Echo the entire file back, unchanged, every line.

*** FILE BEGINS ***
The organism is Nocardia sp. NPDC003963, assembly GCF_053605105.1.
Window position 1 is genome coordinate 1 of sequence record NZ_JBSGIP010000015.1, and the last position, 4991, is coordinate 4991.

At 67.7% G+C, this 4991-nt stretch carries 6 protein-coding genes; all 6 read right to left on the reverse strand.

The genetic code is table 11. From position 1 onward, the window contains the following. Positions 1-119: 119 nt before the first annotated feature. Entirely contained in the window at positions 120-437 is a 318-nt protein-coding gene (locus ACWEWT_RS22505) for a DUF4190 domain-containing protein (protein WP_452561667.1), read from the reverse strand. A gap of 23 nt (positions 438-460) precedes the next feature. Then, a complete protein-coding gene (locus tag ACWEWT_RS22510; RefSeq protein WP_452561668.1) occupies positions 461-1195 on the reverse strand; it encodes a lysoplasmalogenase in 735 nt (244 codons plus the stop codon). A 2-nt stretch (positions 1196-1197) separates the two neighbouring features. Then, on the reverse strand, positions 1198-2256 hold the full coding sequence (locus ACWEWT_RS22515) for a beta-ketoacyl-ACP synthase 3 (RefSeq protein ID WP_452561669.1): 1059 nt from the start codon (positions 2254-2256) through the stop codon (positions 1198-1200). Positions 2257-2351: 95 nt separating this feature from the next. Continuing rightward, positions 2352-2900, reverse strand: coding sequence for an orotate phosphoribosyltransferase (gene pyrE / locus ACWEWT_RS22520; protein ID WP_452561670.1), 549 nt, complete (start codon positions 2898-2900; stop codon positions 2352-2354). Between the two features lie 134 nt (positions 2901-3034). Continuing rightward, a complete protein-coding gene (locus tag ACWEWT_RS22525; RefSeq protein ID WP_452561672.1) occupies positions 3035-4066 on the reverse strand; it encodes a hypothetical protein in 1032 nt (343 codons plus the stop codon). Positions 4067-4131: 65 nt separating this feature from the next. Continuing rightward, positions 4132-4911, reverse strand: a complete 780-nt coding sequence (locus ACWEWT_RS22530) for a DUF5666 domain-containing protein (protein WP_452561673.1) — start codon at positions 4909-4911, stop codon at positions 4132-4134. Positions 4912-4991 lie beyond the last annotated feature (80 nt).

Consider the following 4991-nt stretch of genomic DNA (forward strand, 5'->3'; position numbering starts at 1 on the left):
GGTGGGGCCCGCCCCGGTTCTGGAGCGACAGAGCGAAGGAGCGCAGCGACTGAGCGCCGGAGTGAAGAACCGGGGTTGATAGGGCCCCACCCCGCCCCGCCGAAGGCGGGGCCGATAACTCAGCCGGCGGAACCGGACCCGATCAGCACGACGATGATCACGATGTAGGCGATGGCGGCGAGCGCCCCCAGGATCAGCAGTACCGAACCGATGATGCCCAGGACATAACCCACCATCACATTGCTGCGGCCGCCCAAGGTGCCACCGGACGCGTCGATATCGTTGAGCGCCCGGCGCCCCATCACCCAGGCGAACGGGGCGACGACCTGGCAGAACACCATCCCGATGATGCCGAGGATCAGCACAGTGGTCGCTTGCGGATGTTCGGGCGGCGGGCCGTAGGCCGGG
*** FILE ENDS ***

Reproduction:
The organism is Nocardia sp. NPDC003963, assembly GCF_053605105.1.
Window position 1 is genome coordinate 1 of sequence record NZ_JBSGIP010000015.1, and the last position, 4991, is coordinate 4991.

At 67.7% G+C, this 4991-nt stretch carries 6 protein-coding genes; all 6 read right to left on the reverse strand.

The genetic code is table 11. From position 1 onward, the window contains the following. Positions 1-119: 119 nt before the first annotated feature. Entirely contained in the window at positions 120-437 is a 318-nt protein-coding gene (locus ACWEWT_RS22505) for a DUF4190 domain-containing protein (protein WP_452561667.1), read from the reverse strand. A gap of 23 nt (positions 438-460) precedes the next feature. Then, a complete protein-coding gene (locus tag ACWEWT_RS22510; RefSeq protein WP_452561668.1) occupies positions 461-1195 on the reverse strand; it encodes a lysoplasmalogenase in 735 nt (244 codons plus the stop codon). A 2-nt stretch (positions 1196-1197) separates the two neighbouring features. Then, on the reverse strand, positions 1198-2256 hold the full coding sequence (locus ACWEWT_RS22515) for a beta-ketoacyl-ACP synthase 3 (RefSeq protein ID WP_452561669.1): 1059 nt from the start codon (positions 2254-2256) through the stop codon (positions 1198-1200). Positions 2257-2351: 95 nt separating this feature from the next. Continuing rightward, positions 2352-2900, reverse strand: coding sequence for an orotate phosphoribosyltransferase (gene pyrE / locus ACWEWT_RS22520; protein ID WP_452561670.1), 549 nt, complete (start codon positions 2898-2900; stop codon positions 2352-2354). Between the two features lie 134 nt (positions 2901-3034). Continuing rightward, a complete protein-coding gene (locus tag ACWEWT_RS22525; RefSeq protein ID WP_452561672.1) occupies positions 3035-4066 on the reverse strand; it encodes a hypothetical protein in 1032 nt (343 codons plus the stop codon). Positions 4067-4131: 65 nt separating this feature from the next. Continuing rightward, positions 4132-4911, reverse strand: a complete 780-nt coding sequence (locus ACWEWT_RS22530) for a DUF5666 domain-containing protein (protein WP_452561673.1) — start codon at positions 4909-4911, stop codon at positions 4132-4134. Positions 4912-4991 lie beyond the last annotated feature (80 nt).

Consider the following 4991-nt stretch of genomic DNA (forward strand, 5'->3'; position numbering starts at 1 on the left):
GGTGGGGCCCGCCCCGGTTCTGGAGCGACAGAGCGAAGGAGCGCAGCGACTGAGCGCCGGAGTGAAGAACCGGGGTTGATAGGGCCCCACCCCGCCCCGCCGAAGGCGGGGCCGATAACTCAGCCGGCGGAACCGGACCCGATCAGCACGACGATGATCACGATGTAGGCGATGGCGGCGAGCGCCCCCAGGATCAGCAGTACCGAACCGATGATGCCCAGGACATAACCCACCATCACATTGCTGCGGCCGCCCAAGGTGCCACCGGACGCGTCGATATCGTTGAGCGCCCGGCGCCCCATCACCCAGGCGAACGGGGCGACGACCTGGCAGAACACCATCCCGATGATGCCGAGGATCAGCACAGTGGTCGCTTGCGGATGTTCGGGCGGCGGGCCGTAGGCCGGG